- Theresa May triggers Article 50
- Sterling-Euro will remain volatile for quite some time
- Bank of England (BoE) may raise rates to curb inflation
Signed, sealed and delivered, as UK Prime Minister, Theresa May, formalised the UK’s divorce from the European Union, triggering the two-year countdown. Theresa May described the departure as “a historic moment, from which there can be no turning back”, which creates a “unique opportunity” to “shape a brighter future” for the UK. There was minimal impact in the currency markets after the letter was delivered to EU President Donald Tusk, as Sterling remained strong against its main counterparts. Initially, as Prime Minister May spoke, Sterling strengthened slightly against both the US Dollar and the Euro, as her decision to pre-announce the date of Article 50 being triggered and her conciliatory tone helped lessen the blow of any currency market jitters.
How is Brexit affecting the Sterling-Euro rate?
The trading range on Sterling-Euro appears to be converging, creating a formation with higher lows, but with lower highs. This means the currency pairing is volatile, and will continue to be for the near future, as negotiations, announcements and developments become clear, both concerning the UK’s departure from the EU, and the effects of the forthcoming French and German elections. Any indication of either a hard or soft Brexit is likely to affect the exchange rate and will shape the direction over the coming days and months.
How is the UK economy faring?
The domestic UK economic growth has defied even the most optimistic of economists, driven by the resilience of the British consumer. This resilience, together with external global growth pressures, is setting the scene for an upside surprise in the British Pound. The undervalued Pound has helped cushion any fallout from Brexit and has helped push inflation over the Bank of England’s (BoE) target of 2% – potentially forcing the Bank of England to raise rates sooner they would like to in order to curb inflation. The market has grown complacent, but the thing to remember is that, yes, the economy has been resilient, however, the process has only just begun and the remaining 27 members won’t begin discussing the Brexit formally until the special European Council Summit in Brussels on 29th April. So, until then, we don’t know how conciliatory the EU will be. What is becoming clear is that the UK may need to pay a £50 Billion Brexit bill before any negotiations begin, potentially delaying the process further, making the two-year deadline even tighter.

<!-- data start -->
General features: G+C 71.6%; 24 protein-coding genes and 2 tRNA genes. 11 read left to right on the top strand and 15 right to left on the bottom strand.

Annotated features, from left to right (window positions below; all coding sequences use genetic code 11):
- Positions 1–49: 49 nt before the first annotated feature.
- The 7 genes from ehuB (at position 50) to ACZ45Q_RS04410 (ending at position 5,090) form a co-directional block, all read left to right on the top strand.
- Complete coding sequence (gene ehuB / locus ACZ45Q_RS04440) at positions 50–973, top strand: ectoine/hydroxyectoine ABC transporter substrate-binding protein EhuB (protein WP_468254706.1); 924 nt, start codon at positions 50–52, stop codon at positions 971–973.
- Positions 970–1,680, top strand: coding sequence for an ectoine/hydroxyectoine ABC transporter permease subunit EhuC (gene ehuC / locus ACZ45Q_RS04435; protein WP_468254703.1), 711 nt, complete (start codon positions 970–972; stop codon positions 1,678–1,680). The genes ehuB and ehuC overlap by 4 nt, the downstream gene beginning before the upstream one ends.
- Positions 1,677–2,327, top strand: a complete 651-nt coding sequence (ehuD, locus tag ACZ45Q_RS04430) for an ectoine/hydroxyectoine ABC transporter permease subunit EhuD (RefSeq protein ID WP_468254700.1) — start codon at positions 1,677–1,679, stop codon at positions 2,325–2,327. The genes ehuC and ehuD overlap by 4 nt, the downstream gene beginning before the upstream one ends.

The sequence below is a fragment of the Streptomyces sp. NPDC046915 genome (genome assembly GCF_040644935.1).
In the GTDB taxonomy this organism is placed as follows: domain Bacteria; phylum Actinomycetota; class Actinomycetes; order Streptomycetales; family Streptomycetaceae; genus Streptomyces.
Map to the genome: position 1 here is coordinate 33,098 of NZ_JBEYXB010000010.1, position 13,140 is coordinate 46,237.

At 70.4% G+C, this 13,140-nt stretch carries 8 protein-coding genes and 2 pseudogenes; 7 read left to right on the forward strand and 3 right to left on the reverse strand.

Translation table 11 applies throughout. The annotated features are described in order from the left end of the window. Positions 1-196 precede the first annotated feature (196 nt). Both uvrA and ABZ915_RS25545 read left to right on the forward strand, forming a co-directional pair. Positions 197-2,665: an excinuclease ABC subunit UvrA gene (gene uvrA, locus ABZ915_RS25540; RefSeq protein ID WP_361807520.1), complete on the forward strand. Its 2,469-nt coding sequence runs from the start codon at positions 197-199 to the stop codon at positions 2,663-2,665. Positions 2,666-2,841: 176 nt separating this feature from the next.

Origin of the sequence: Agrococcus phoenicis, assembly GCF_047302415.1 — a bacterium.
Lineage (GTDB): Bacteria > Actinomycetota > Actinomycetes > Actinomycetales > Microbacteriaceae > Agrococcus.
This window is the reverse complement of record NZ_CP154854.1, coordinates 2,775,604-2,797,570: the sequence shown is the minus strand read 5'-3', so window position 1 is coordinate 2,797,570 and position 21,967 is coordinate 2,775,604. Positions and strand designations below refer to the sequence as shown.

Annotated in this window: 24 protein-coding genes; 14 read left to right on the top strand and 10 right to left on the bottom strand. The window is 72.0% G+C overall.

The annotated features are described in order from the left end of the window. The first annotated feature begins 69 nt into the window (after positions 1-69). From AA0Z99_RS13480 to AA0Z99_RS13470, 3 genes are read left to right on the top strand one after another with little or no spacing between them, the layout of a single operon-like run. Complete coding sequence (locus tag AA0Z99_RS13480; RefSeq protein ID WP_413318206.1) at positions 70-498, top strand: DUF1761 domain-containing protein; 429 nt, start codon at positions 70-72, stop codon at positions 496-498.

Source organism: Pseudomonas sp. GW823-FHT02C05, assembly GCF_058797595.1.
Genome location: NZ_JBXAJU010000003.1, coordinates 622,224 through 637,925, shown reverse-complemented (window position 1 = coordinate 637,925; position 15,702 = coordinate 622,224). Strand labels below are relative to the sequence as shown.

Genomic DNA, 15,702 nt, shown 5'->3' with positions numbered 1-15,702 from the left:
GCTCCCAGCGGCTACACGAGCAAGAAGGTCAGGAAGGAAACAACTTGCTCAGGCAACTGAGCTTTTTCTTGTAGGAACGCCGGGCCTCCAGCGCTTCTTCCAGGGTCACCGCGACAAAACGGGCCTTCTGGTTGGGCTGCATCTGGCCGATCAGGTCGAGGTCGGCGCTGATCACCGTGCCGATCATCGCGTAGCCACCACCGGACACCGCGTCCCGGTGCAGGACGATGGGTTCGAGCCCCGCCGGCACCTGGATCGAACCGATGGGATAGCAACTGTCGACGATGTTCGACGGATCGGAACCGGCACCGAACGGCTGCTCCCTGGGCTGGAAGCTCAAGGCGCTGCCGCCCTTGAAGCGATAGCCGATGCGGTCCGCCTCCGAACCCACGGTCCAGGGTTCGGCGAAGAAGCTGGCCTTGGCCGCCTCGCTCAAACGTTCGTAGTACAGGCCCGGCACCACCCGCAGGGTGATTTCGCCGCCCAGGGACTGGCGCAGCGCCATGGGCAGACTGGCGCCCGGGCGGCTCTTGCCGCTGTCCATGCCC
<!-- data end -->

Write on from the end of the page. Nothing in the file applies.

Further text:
What’s in store for Europe?
Europe, like Britain, has seen improved growth in the last quarter, driven by a healthy rise in investment and consumer spending. Inflation has reached the highest level in four years, climbing above the European Central Bank (ECB) target rate, triggering renewed calls from Germany to rein in a loose monetary stance.
The Eurozone is close to a turning point, amid accelerating inflation and stronger growth prospects, however, it still faces many near and long term threats. The Eurozone will not only have the uncertainty of Brexit to contend with, but a year full of major Eurozone elections, which started with a vote in the Netherlands and ends with Germany in September. The market is pricing in excessive political risk, as the market doesn’t want to make the same mistake it saw in under-pricing Brexit and the US elections. Economists expect political uncertainty, coupled with rising inflation, to put the brakes on economic growth later on in the year.
Guidance for Euro Buyers
Expect a lot of political jockeying over the next few months; and Brexit will not be a linear process. There are now, however, two ways risks which have come back into play due to the Eurozone elections. Look to target the top of the range below the 1.18 level and a stop loss below the low we saw in March of 1.14.
Guidance for Euro Sellers
A rebound from excessive pricing of political risk for 2017 could strengthen the Euro against the Pound after the European elections if no populist party gains power. Near term, target 1.14 and a medium term target of 1.10. In a year like 2017, full of elections, you need protection, with stop losses in place in case we see any surprise rate changes surface. Look for a stop loss above 1.18 and medium term protection in above 1.22, which coincides with the long term uptrend that has broken.
Article supplied by Halo Financial, April 2017
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